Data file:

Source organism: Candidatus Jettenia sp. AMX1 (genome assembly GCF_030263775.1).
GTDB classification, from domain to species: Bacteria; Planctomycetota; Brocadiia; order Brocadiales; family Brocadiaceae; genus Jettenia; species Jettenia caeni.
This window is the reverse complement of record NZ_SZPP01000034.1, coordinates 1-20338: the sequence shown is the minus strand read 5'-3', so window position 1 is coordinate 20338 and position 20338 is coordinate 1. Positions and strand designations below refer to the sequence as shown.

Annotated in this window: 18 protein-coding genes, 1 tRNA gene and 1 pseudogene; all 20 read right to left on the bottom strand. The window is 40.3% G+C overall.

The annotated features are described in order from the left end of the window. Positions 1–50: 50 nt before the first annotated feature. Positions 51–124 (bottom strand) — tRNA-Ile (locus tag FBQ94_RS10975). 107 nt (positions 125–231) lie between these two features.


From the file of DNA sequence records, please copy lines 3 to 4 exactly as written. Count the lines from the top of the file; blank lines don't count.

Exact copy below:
This window is the reverse complement of record NZ_SZPP01000034.1, coordinates 1-20338: the sequence shown is the minus strand read 5'-3', so window position 1 is coordinate 20338 and position 20338 is coordinate 1. Positions and strand designations below refer to the sequence as shown.

Annotated in this window: 18 protein-coding genes, 1 tRNA gene and 1 pseudogene; all 20 read right to left on the bottom strand. The window is 40.3% G+C overall.